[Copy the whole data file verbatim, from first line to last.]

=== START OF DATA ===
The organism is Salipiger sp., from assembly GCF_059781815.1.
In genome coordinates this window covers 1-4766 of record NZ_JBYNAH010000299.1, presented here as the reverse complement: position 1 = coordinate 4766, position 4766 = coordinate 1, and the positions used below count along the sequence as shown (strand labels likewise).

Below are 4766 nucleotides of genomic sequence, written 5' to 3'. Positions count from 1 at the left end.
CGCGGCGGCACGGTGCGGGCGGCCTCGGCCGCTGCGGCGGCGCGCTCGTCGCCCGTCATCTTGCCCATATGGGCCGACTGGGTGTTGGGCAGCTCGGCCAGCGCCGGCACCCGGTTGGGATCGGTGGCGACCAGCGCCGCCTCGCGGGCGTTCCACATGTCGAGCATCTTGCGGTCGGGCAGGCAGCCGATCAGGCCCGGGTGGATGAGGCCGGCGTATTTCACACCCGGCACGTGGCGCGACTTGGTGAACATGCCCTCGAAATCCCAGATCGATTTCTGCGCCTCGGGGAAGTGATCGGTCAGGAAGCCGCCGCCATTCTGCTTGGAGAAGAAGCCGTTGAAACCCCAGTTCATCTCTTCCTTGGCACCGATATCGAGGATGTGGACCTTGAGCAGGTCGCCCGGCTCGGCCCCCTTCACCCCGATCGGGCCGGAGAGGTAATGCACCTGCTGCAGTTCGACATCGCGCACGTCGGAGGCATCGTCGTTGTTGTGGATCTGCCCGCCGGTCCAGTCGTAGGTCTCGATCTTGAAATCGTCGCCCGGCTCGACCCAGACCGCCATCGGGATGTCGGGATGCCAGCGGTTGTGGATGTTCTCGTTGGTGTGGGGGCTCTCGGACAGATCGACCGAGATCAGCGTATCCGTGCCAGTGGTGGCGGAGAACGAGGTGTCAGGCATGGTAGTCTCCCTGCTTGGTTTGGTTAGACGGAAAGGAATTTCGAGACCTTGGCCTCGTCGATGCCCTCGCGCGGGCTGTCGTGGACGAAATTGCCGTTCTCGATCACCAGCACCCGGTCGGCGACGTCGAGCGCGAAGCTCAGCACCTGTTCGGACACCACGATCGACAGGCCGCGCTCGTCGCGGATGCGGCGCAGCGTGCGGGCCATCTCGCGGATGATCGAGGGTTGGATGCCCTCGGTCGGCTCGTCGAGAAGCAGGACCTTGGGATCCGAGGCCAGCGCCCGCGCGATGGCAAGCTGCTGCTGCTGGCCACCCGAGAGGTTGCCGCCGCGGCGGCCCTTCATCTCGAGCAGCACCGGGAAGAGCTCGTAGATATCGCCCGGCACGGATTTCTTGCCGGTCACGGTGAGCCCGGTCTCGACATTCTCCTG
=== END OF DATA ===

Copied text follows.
The organism is Salipiger sp., from assembly GCF_059781815.1.
In genome coordinates this window covers 1-4766 of record NZ_JBYNAH010000299.1, presented here as the reverse complement: position 1 = coordinate 4766, position 4766 = coordinate 1, and the positions used below count along the sequence as shown (strand labels likewise).

Below are 4766 nucleotides of genomic sequence, written 5' to 3'. Positions count from 1 at the left end.
CGCGGCGGCACGGTGCGGGCGGCCTCGGCCGCTGCGGCGGCGCGCTCGTCGCCCGTCATCTTGCCCATATGGGCCGACTGGGTGTTGGGCAGCTCGGCCAGCGCCGGCACCCGGTTGGGATCGGTGGCGACCAGCGCCGCCTCGCGGGCGTTCCACATGTCGAGCATCTTGCGGTCGGGCAGGCAGCCGATCAGGCCCGGGTGGATGAGGCCGGCGTATTTCACACCCGGCACGTGGCGCGACTTGGTGAACATGCCCTCGAAATCCCAGATCGATTTCTGCGCCTCGGGGAAGTGATCGGTCAGGAAGCCGCCGCCATTCTGCTTGGAGAAGAAGCCGTTGAAACCCCAGTTCATCTCTTCCTTGGCACCGATATCGAGGATGTGGACCTTGAGCAGGTCGCCCGGCTCGGCCCCCTTCACCCCGATCGGGCCGGAGAGGTAATGCACCTGCTGCAGTTCGACATCGCGCACGTCGGAGGCATCGTCGTTGTTGTGGATCTGCCCGCCGGTCCAGTCGTAGGTCTCGATCTTGAAATCGTCGCCCGGCTCGACCCAGACCGCCATCGGGATGTCGGGATGCCAGCGGTTGTGGATGTTCTCGTTGGTGTGGGGGCTCTCGGACAGATCGACCGAGATCAGCGTATCCGTGCCAGTGGTGGCGGAGAACGAGGTGTCAGGCATGGTAGTCTCCCTGCTTGGTTTGGTTAGACGGAAAGGAATTTCGAGACCTTGGCCTCGTCGATGCCCTCGCGCGGGCTGTCGTGGACGAAATTGCCGTTCTCGATCACCAGCACCCGGTCGGCGACGTCGAGCGCGAAGCTCAGCACCTGTTCGGACACCACGATCGACAGGCCGCGCTCGTCGCGGATGCGGCGCAGCGTGCGGGCCATCTCGCGGATGATCGAGGGTTGGATGCCCTCGGTCGGCTCGTCGAGAAGCAGGACCTTGGGATCCGAGGCCAGCGCCCGCGCGATGGCAAGCTGCTGCTGCTGGCCACCCGAGAGGTTGCCGCCGCGGCGGCCCTTCATCTCGAGCAGCACCGGGAAGAGCTCGTAGATATCGCCCGGCACGGATTTCTTGCCGGTCACGGTGAGCCCGGTCTCGACATTCTCCTG